Have You Been Injured Whitewater Rafting?

Important Information Regarding Whitewater Rafting Injuries and Liability

Whitewater rafting has grown to be a big business in many states and can provide you with a few hours of heart-stopping excitement. Although whitewater rafting companies may try to take every precaution to prevent injury, they still occur. There are estimates that as many as 50 people per year die in whitewater rafting accidents. This indicates that fatalities are relatively rare, but injuries are not, even on guided whitewater rafting trips.


Types of Whitewater Rafting Injuries

Some of the most common injuries that occur during whitewater rafting trips occur when someone strikes an object on the boat or in a river. This can happen during sudden stops due to rocks, rushing water or an oar placed in the wrong location that twists a boat. Also, rafters may suffer traumatic stress injuries due to the way they are positioned on the raft and the strong force of rushing water, or you may strain a body part because you didn’t get enough breaks while paddling.


Liability for Injury

Whitewater rafting companies require that participants sign waivers releasing them from liability should there be an injury. In some cases, courts will uphold those waivers as long as they are valid. A personal injury law firm Las Vegas can review the waiver you signed to confirm that it is valid. A waiver might be invalid if you were not given enough time to read it before signing it, if you were threatened in some way if you did not sign it or if the language of the waiver is not written clearly.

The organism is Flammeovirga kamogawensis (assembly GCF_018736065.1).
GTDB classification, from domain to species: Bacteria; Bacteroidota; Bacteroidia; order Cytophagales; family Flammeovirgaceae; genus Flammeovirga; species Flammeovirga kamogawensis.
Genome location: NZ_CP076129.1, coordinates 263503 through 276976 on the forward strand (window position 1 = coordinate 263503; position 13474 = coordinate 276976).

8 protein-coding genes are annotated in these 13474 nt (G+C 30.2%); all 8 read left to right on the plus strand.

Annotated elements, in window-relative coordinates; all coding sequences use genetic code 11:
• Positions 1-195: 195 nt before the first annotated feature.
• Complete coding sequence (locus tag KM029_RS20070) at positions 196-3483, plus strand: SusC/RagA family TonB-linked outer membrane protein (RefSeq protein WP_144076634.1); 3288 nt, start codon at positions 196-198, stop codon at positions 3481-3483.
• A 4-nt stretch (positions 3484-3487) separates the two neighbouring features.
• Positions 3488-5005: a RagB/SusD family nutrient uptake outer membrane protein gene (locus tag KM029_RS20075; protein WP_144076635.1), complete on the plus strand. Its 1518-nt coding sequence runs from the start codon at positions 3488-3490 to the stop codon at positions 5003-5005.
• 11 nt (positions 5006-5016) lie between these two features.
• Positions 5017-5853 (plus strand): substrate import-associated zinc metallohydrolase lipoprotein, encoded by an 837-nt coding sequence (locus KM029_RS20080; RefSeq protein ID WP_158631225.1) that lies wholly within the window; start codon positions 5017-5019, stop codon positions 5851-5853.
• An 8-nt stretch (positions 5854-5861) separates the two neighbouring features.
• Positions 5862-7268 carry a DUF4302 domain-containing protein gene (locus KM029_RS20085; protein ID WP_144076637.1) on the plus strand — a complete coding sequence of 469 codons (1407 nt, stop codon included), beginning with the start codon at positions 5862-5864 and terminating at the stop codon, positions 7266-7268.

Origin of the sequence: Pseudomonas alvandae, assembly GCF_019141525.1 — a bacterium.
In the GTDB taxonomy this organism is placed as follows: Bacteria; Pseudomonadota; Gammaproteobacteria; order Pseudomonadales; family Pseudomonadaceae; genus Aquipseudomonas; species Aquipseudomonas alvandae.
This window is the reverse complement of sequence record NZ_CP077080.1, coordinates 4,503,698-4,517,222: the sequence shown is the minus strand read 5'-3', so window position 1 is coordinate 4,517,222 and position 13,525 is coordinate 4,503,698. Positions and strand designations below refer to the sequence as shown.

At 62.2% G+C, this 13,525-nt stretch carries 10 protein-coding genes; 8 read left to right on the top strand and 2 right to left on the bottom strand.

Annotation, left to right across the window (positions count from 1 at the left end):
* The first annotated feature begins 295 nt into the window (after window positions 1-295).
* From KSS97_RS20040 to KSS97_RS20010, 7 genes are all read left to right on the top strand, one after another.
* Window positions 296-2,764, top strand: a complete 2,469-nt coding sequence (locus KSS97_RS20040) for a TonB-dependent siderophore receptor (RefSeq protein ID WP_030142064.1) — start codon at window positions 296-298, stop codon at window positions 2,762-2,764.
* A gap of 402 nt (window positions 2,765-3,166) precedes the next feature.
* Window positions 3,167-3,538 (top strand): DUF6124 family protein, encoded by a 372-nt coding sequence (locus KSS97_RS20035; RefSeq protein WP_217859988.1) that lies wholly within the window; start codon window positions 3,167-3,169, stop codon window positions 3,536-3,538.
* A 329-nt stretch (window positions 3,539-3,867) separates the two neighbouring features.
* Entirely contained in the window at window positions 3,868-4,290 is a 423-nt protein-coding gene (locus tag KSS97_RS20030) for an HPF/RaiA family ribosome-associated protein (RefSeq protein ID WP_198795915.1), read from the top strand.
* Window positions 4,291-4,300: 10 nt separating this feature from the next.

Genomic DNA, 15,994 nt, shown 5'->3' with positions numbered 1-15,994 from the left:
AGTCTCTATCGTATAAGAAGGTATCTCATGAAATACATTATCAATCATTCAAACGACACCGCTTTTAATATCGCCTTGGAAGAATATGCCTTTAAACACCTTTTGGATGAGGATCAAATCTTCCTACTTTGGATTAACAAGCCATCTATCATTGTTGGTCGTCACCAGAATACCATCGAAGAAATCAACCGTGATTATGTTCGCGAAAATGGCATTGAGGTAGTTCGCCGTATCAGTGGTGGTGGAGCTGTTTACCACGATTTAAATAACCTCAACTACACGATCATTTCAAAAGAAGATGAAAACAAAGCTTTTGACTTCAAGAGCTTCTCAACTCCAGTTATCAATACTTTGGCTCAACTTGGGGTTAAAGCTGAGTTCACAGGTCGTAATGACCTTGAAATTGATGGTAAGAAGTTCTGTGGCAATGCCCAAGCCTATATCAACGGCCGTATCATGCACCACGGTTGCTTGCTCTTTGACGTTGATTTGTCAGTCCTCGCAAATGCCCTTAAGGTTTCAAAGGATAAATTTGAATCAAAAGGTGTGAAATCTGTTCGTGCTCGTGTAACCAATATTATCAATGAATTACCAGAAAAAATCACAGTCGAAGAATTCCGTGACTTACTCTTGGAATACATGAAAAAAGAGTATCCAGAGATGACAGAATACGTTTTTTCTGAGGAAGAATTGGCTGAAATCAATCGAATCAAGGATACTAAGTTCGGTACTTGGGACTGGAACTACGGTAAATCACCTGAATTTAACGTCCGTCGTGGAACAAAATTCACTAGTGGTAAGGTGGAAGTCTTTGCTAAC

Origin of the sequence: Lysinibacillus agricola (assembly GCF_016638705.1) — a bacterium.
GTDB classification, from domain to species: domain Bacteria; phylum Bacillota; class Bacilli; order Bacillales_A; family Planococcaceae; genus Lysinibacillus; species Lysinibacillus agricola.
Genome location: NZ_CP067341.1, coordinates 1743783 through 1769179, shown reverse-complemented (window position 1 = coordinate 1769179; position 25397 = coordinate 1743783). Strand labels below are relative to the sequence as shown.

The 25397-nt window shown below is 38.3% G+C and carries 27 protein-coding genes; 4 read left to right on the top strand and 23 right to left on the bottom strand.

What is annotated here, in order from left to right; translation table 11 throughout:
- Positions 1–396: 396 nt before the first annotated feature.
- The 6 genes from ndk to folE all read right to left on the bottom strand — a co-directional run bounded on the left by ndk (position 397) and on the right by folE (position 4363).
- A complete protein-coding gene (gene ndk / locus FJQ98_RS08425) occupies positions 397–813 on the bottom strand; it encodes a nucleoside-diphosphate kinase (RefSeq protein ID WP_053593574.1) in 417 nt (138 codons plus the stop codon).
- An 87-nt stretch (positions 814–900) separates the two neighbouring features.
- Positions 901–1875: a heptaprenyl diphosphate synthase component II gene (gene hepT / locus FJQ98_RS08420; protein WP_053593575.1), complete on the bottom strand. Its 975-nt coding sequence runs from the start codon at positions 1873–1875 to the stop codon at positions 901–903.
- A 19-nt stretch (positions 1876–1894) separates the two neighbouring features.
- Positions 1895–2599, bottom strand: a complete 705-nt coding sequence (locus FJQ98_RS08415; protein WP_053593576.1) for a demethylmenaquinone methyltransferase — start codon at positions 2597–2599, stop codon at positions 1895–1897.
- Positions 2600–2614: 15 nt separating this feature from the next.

Proving Negligence

If the whitewater rafting company failed to use reasonable care to prevent your injury, you might have a claim. In other words, the company must provide a level of care that a sensible person would have used under the same circumstances. You will need to prove that the company did something that was not covered by the waiver. Failing to provide you with safety equipment or traveling into an area that was known to be above the rafter’s ability could be considered negligence. Failing to provide proper safety equipment may be regarded as gross negligence, conscious and voluntary disregard of the duty of care, according to Las Vegas personal injury lawyers.


If you have been injured in a whitewater rafting accident, contact the Schnitzer Law Firm, a personal injury law firm Las Vegas residents trust. You can reach us via email at contact@theschnitzerlawfirm.com, by phone at 702-960-4050, or by completing the simple form online. Hiring an attorney does not mean you are filing a lawsuit but that you want to protect your rights under the law.